For many recovered addicts, dealing with anything that can pull you away from the recovery path is a daily struggle. Everyone who stays sober for a long time finds a way to manage their thought life, and now that you're sober, you'll have to find your own way too.
For some people, thoughts of using drugs or alcohol is staved off with exercise, including intense cardio workouts or mindful practices such as yoga. In the case of yoga, the meditation aspect contributes significantly to keeping cravings at bay. With or without the addition of exercise, however, you can still use meditation as a tool to help you fight off tempting thoughts that may be haunting you day after day.
According to this study published on NIH, mindfulness meditation practices can actually impact the possibility that a recovered addict will relapse. This study took a look at recovered alcoholics specifically, but the take-home conclusion should be useful to any recovered addict, regardless of the addictive substance. Mindfulness meditation isn’t just a way to steer clear of relapse--according to this article published in Scientific American, the practice can also have a positive effect on depression and even anxiety. So why not give mindfulness meditation a try?
If you’re interested in using mindfulness meditation techniques to help you stay clean, try some of the following exercises when you feel like you’re under the dark cloud.
1. Breathing Meditation
Find a comfortable place to sit and sit with your back upright. Rest your hands where they are most comfortable. Close your eyes. Focus on your breath, with deep inhales and exhales. Relax your muscles. Take the energy your brain is using to think about your craving or addiction and intentionally divert it toward your breath and your body. Keeping your eyes closed, continue to inhale deeply and then slowly exhale, paying careful attention to how the breath feels as it moves in and out of you. Practice this breathing meditation for 5-10 minutes at a time or more as a way to combat tempting thoughts related to your addiction.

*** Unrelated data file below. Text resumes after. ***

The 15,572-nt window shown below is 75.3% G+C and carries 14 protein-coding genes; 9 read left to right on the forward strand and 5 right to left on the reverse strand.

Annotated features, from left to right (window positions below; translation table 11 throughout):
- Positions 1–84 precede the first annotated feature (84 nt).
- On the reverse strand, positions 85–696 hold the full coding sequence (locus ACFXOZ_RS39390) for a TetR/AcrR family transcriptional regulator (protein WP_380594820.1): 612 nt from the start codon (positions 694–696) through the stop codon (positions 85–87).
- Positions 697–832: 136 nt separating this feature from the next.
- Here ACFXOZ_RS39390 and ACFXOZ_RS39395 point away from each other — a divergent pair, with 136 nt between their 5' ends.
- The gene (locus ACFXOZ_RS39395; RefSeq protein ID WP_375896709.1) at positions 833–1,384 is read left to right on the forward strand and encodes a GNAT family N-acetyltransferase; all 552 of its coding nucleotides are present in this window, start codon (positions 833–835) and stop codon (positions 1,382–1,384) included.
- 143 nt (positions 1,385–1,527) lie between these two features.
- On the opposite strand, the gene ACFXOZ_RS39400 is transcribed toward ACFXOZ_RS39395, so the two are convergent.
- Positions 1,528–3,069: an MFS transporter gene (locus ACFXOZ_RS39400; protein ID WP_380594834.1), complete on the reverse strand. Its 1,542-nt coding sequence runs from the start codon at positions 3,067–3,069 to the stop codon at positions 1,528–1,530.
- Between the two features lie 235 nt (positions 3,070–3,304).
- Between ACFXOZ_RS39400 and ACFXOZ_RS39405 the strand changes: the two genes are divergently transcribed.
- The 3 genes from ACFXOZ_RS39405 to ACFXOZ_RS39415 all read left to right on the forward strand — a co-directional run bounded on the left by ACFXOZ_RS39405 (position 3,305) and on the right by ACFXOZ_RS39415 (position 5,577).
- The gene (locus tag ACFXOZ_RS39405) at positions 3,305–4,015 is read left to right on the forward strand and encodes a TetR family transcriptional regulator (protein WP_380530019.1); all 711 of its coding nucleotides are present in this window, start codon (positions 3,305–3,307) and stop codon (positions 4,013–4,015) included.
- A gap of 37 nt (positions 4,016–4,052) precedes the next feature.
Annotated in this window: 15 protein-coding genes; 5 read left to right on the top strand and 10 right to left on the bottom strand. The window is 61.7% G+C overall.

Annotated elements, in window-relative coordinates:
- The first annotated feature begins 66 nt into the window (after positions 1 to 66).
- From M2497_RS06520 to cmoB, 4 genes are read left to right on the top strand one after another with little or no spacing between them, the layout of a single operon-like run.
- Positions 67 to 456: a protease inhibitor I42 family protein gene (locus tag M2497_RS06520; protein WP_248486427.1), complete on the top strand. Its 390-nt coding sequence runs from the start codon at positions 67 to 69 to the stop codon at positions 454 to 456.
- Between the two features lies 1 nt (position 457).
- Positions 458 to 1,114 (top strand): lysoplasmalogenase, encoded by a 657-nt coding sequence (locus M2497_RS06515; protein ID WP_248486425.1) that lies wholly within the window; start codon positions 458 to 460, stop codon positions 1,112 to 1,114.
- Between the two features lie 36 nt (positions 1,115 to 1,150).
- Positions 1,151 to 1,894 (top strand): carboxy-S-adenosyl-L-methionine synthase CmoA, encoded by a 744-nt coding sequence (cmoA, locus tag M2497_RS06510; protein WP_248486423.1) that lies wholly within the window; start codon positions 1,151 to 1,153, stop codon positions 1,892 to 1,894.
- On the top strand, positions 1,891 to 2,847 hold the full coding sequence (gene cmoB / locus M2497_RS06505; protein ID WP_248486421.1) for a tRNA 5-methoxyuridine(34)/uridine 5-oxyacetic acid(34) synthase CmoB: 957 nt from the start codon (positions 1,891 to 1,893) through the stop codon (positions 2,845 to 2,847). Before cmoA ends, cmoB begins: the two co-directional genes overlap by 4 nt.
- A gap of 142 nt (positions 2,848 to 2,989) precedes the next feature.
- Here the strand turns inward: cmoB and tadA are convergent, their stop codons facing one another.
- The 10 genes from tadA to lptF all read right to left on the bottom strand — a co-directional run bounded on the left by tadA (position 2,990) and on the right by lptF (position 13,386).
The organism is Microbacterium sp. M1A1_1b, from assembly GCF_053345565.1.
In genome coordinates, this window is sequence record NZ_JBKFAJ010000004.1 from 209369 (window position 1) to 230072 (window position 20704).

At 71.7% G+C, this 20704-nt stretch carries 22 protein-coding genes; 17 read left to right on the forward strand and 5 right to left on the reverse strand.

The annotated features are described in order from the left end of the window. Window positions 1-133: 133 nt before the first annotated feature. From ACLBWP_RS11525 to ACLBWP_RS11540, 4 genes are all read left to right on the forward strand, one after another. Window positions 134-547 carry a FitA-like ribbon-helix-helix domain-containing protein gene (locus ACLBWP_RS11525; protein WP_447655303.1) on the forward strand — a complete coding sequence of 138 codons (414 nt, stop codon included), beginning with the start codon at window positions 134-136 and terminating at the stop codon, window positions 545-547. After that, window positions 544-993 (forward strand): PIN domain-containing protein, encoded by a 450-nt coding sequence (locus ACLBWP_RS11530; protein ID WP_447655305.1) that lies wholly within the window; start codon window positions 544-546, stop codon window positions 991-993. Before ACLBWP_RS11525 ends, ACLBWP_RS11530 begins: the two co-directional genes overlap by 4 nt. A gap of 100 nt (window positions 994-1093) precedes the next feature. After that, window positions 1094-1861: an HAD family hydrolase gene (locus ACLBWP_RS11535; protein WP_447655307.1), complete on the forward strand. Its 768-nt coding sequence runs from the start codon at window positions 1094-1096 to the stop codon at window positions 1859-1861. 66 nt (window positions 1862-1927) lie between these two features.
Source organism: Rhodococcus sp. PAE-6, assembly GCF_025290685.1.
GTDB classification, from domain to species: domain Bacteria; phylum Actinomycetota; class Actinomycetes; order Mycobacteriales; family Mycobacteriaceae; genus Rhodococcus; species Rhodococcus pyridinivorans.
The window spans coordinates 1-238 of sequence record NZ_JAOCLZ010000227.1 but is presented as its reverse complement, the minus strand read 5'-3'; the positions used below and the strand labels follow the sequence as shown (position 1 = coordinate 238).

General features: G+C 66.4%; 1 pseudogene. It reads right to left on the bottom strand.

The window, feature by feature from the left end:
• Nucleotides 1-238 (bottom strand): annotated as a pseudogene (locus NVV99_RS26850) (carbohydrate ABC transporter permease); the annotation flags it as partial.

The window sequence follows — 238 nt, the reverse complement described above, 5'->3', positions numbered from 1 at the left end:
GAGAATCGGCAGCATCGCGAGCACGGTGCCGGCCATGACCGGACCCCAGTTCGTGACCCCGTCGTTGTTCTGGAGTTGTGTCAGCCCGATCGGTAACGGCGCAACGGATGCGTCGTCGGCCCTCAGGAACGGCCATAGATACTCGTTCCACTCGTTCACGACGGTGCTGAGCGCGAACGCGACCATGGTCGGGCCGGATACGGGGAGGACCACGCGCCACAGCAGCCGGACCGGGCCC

2. Water Meditation
Run a warm bath for yourself if you have the time and practice a water meditation as a way to deal with the burden of your old addict thoughts . If you prefer to light candles or use bath salts or oils, that is your prerogative. Turn the water almost completely off once the tub is full, but allow for the smallest bit of warm water to continue dripping into the tub. Once you are settled into the bath, find a comfortable position, making sure that your neck is not strained, and close your eyes. Inhale deeply and exhale slowly. Focus on your breath as it moves in and out of your body. When your mind begins to wander toward your craving, turn your focus to the sound of the dripping water. Listen to every sonic detail of the water as it builds, drops, and splashes into the pool of water beneath. Focus on the any sounds the water makes as you lay still, keeping your attention on the sound of the dripping. Continue this meditation for 10-15 minutes or however long is comfortable.
3. Moving Meditation
Whether you enjoy running, walking, dancing or simply just creating fluid motions with your body, moving meditation uses movement to shift your consciousness to the connection between your body and mind. For instance, if you are running or walking, you will focus on your feet hitting the pavement. If you're on a bike, focus on your feet pushing your weight on to the pedals. With each step or stride, imagine pounding out negative energy and replacing it with positive energy as your muscles send reverberations back up your body. Think of your muscles contracting and relaxing, the blood coursing through your veins and being sent back to your heart. Notice the pounding of your heart and imagine life-giving blood flowing through it. Then, focus on your mind, how oxygen coming in through your breaths releases feel-good endorphins that reduce your perception of cravings and pain. The activity you choose, your endurance level and your experience with meditating will determine the time spent in moving meditation, but look to engage for at least 15 minutes to half an hour.
When it comes to staying sober, you need an arsenal of tools to fight the good fight and stay on track. Rotate these three meditation types into your recovery routine to give yourself additional support. They’re easy, and you can practically do them anywhere, anytime. So, the next time a craving or an overwhelming thought strikes, take a moment to woosah!